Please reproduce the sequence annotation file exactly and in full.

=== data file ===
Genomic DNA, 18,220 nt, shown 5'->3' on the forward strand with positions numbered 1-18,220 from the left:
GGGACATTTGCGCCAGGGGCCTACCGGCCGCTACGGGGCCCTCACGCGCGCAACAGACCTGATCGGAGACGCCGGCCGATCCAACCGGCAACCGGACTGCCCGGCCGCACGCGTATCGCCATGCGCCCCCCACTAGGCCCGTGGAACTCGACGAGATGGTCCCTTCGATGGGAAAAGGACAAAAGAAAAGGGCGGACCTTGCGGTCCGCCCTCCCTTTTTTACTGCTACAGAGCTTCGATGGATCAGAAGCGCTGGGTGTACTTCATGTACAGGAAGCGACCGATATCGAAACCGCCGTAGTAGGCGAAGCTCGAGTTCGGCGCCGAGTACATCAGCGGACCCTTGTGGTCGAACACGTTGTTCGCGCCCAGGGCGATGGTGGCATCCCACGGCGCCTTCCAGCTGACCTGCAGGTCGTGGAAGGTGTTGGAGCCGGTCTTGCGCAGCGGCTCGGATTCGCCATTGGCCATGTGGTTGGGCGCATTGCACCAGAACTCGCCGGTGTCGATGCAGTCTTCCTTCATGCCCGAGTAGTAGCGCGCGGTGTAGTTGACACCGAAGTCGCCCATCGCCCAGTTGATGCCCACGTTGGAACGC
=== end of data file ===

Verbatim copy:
Genomic DNA, 18,220 nt, shown 5'->3' on the forward strand with positions numbered 1-18,220 from the left:
GGGACATTTGCGCCAGGGGCCTACCGGCCGCTACGGGGCCCTCACGCGCGCAACAGACCTGATCGGAGACGCCGGCCGATCCAACCGGCAACCGGACTGCCCGGCCGCACGCGTATCGCCATGCGCCCCCCACTAGGCCCGTGGAACTCGACGAGATGGTCCCTTCGATGGGAAAAGGACAAAAGAAAAGGGCGGACCTTGCGGTCCGCCCTCCCTTTTTTACTGCTACAGAGCTTCGATGGATCAGAAGCGCTGGGTGTACTTCATGTACAGGAAGCGACCGATATCGAAACCGCCGTAGTAGGCGAAGCTCGAGTTCGGCGCCGAGTACATCAGCGGACCCTTGTGGTCGAACACGTTGTTCGCGCCCAGGGCGATGGTGGCATCCCACGGCGCCTTCCAGCTGACCTGCAGGTCGTGGAAGGTGTTGGAGCCGGTCTTGCGCAGCGGCTCGGATTCGCCATTGGCCATGTGGTTGGGCGCATTGCACCAGAACTCGCCGGTGTCGATGCAGTCTTCCTTCATGCCCGAGTAGTAGCGCGCGGTGTAGTTGACACCGAAGTCGCCCATCGCCCAGTTGATGCCCACGTTGGAACGC